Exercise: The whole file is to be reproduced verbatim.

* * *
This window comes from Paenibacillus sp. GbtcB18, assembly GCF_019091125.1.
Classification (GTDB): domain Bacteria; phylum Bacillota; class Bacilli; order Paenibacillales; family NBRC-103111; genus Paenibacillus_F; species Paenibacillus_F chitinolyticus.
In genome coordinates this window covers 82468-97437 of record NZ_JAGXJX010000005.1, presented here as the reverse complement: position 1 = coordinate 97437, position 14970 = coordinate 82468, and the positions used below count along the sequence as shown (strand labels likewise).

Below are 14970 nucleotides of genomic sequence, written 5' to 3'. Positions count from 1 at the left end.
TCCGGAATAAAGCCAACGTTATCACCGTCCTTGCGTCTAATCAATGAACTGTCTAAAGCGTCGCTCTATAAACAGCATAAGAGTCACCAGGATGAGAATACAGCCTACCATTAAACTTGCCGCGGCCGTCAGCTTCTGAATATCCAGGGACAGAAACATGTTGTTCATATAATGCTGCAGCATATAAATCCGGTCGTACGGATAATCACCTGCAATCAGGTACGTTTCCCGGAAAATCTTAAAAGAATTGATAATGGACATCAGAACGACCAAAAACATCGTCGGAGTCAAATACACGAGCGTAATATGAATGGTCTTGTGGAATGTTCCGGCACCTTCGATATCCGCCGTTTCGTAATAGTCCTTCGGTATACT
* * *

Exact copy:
This window comes from Paenibacillus sp. GbtcB18, assembly GCF_019091125.1.
Classification (GTDB): domain Bacteria; phylum Bacillota; class Bacilli; order Paenibacillales; family NBRC-103111; genus Paenibacillus_F; species Paenibacillus_F chitinolyticus.
In genome coordinates this window covers 82468-97437 of record NZ_JAGXJX010000005.1, presented here as the reverse complement: position 1 = coordinate 97437, position 14970 = coordinate 82468, and the positions used below count along the sequence as shown (strand labels likewise).

Below are 14970 nucleotides of genomic sequence, written 5' to 3'. Positions count from 1 at the left end.
TCCGGAATAAAGCCAACGTTATCACCGTCCTTGCGTCTAATCAATGAACTGTCTAAAGCGTCGCTCTATAAACAGCATAAGAGTCACCAGGATGAGAATACAGCCTACCATTAAACTTGCCGCGGCCGTCAGCTTCTGAATATCCAGGGACAGAAACATGTTGTTCATATAATGCTGCAGCATATAAATCCGGTCGTACGGATAATCACCTGCAATCAGGTACGTTTCCCGGAAAATCTTAAAAGAATTGATAATGGACATCAGAACGACCAAAAACATCGTCGGAGTCAAATACACGAGCGTAATATGAATGGTCTTGTGGAATGTTCCGGCACCTTCGATATCCGCCGTTTCGTAATAGTCCTTCGGTATACT